Both the ‘ticket to ride’ and the document of title, it is fair to say that in the international sale and movement of goods the ocean bill of lading, is a crucial document which has been relied upon by the commercial community over many years. Indeed, it is regarded by the banks as the most important document in international trade. Issued by the carrier it holds three distinct functions:
- evidence of a contract for carriage between the shipper and the ocean carrier;
- a receipt for goods showing that they have been entrusted prima facie to the carrier;
- a transferable document of title, effected through endorsement and the passing of the bill from one party to another.
The responsibilities and liabilities of the parties involved in the carriage between shipper and ocean carrier under the Hague-Visby-Rules and the Carriage of Goods by Sea Act 1971 are set out in the legal Issues Chapter 7 and what needs to be considered in this chapter is the commercial role of the bill of lading in relation to the transfer of title of goods and of payment for the goods. In effect, the only party able to take delivery of the goods at destination is the one who is the legitimate holder of the consigned or endorsed bill of lading.
There is an interesting analogy between the bill of lading and the cloackroom ticket by P & O Nedlloyd in ‘The Merchants Guide’, to the effect ‘no ticket – no coat; no Bill of Lading – no goods!’ But the transfer of title of the goods is not synonymous with the transfer of property. That will pass when the buyer and seller intend it should do so under a contract of sale, usually when payment is affected.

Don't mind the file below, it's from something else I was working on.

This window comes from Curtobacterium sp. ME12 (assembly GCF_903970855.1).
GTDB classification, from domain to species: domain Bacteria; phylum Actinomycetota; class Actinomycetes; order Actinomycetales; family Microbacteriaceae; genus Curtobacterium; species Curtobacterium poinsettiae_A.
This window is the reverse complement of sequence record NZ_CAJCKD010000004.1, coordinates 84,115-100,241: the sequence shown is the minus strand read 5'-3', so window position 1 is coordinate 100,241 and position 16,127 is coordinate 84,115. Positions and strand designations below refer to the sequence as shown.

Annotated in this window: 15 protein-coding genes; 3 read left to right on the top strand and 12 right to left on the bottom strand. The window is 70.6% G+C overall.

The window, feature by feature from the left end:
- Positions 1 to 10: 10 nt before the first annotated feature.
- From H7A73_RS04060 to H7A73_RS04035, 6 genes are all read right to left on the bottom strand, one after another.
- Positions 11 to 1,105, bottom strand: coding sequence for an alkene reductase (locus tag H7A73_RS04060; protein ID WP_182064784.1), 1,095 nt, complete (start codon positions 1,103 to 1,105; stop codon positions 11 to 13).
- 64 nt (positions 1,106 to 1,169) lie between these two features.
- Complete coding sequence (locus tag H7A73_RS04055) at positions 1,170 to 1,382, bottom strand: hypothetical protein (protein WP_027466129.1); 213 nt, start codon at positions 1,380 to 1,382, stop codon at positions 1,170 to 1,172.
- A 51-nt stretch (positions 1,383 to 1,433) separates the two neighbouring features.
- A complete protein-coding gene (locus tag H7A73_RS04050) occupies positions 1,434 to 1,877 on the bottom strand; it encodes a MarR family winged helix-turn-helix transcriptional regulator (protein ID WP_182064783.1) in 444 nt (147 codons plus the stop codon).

The bill of lading is a key to the control of the payment procedures in international trade.
Safe in the knowledge that a contract of carriage exists and that goods have been received by the carrier, the bill of lading shows the buyer and the buyer’s bank that despatch of goods according to the contract of sale is under way – remember that banks deal in documents and not goods and therefore the system relies on the availability of transport documents. For the exporter, holding a bill of lading as title to the goods may control when the buyer takes delivery by choosing the point at which it is transferred.